Knowing the history of a place is important for any journalist, but reporting in Mississippi has shown me just how essential knowing history is. I have learned that knowing history isn’t solely based on reading as many books as possible. Even the facts in history books can be wrong, and there are facts and observations I learned that can’t be found in books, but by having conversations and gathering as many perspectives as possible.
In working in the Delta, I find myself asking how many voices have been silenced and marginalized for years in press coverage and history books? At a time when local reporting is shrinking, I was also afraid of the voices in Mississippi that might not be heard in the future.
Till’s case is ongoing and the coverage will be, too. But before, during and after his case, there are other issues regarding poverty, education and health in the Mississippi Delta that must be reported on. Realizing history’s implications in the present is one way to keep the public informed about the past.
Reporting and speaking to as many people as possible is important in any and all communities no matter what size. The Till story is a huge case that happened in a small town — a small town underreported and filled with stories.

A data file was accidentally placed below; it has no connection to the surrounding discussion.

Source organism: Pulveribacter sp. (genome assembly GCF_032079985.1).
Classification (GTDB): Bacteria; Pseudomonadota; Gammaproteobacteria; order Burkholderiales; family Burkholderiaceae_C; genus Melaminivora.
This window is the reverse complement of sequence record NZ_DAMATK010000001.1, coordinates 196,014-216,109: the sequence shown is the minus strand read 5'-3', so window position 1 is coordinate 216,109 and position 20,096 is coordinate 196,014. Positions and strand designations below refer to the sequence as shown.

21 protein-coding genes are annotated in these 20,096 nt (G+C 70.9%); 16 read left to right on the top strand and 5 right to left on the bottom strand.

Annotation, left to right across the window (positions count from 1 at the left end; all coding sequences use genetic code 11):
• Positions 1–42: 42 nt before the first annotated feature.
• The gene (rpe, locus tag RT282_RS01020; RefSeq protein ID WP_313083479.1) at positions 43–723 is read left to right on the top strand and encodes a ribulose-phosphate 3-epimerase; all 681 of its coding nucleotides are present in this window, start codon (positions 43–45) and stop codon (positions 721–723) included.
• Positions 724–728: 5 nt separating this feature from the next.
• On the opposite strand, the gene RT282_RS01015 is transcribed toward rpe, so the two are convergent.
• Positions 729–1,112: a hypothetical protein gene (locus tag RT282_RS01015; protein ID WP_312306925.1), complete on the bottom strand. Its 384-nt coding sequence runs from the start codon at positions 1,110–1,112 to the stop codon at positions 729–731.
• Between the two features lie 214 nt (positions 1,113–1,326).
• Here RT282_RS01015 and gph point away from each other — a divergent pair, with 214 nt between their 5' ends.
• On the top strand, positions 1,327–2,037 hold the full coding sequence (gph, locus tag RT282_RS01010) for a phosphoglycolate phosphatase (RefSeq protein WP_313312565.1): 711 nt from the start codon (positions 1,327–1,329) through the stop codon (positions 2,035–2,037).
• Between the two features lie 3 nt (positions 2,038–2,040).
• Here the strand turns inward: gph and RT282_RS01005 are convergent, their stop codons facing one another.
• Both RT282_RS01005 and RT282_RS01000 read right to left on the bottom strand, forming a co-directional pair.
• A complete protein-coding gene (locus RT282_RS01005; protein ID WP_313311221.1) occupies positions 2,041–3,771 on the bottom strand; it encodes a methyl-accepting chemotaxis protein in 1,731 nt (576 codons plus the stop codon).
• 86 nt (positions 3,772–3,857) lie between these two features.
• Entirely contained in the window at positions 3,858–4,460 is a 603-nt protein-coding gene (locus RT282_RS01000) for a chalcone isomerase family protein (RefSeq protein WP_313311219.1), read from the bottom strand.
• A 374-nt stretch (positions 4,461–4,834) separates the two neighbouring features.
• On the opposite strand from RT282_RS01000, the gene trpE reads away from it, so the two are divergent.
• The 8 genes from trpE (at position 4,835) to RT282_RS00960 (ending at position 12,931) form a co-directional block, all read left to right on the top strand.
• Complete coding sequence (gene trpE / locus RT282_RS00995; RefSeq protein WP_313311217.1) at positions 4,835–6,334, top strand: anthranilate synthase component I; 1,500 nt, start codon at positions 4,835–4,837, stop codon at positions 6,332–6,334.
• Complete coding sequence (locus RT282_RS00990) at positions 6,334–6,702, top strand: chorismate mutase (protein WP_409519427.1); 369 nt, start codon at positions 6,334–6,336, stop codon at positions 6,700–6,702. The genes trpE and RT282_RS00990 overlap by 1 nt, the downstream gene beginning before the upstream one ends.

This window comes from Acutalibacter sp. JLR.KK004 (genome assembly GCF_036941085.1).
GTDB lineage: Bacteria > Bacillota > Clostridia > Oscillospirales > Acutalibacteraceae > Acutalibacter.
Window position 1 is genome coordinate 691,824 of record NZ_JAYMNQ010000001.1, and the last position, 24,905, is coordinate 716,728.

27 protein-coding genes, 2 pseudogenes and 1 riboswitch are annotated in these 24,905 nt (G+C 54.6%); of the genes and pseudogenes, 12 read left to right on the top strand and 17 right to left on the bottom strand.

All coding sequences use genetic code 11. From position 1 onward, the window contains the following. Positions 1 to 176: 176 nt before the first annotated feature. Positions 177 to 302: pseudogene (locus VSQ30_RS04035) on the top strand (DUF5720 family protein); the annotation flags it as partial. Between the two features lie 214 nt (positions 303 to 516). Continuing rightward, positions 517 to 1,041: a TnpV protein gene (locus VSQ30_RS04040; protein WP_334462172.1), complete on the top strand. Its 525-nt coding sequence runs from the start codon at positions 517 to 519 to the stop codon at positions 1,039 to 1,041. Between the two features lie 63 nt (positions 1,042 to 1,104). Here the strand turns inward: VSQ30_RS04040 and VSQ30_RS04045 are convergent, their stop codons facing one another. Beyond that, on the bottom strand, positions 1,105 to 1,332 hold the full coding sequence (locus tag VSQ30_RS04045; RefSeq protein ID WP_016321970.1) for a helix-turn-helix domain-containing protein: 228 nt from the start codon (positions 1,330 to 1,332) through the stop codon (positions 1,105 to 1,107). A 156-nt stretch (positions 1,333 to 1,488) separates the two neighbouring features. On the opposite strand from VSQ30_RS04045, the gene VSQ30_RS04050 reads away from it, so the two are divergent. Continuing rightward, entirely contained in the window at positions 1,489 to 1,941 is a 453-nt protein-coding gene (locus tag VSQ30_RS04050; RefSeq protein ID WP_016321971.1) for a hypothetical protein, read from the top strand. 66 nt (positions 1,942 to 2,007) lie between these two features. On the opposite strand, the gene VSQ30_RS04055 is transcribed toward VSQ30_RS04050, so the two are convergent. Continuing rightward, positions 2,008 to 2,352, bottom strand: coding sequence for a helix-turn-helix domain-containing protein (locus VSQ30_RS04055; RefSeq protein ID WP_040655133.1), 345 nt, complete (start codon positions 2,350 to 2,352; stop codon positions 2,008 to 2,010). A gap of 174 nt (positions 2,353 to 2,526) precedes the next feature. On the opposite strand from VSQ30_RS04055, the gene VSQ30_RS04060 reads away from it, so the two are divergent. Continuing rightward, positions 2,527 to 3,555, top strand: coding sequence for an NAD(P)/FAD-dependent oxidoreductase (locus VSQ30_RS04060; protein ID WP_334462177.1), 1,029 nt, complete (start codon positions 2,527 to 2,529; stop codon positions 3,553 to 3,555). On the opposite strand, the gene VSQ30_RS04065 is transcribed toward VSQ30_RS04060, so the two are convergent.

Till’s case will continue to be in the public mind. Even after this story, Till was in the news when a sign commemorating his murder was vandalized for a third time with bullet holes only a few weeks after it was replaced. Miniseries and movies are scheduled to be released about the case, and Parker worries about future misconceptions the movies might perpetuate.
“His mama said, ‘I hope you didn’t die in vain.’ He lives because we’re here today.’” Parker said, but adds that he hopes that when the case is closed, Till’s name will be exonerated.
We are far from a post-racial society, but Mississippi and the United States have changed since 1956. I had long been familiar with Till’s story, but this summer, I left the courthouse with a new lesson in reporting.
When I told people I was moving to Mississippi to work as a local reporter, the response was less than enthusiastic, in no doubt because of the state’s history and reputation. But to be honest, Mississippi’s past is not keeping me away from the state. If anything, it makes me want to tell the stories of Mississippi that much more.
Alexandra Watts is a Report for America corps member covering the Mississippi Delta for Mississippi Public Broadcasting.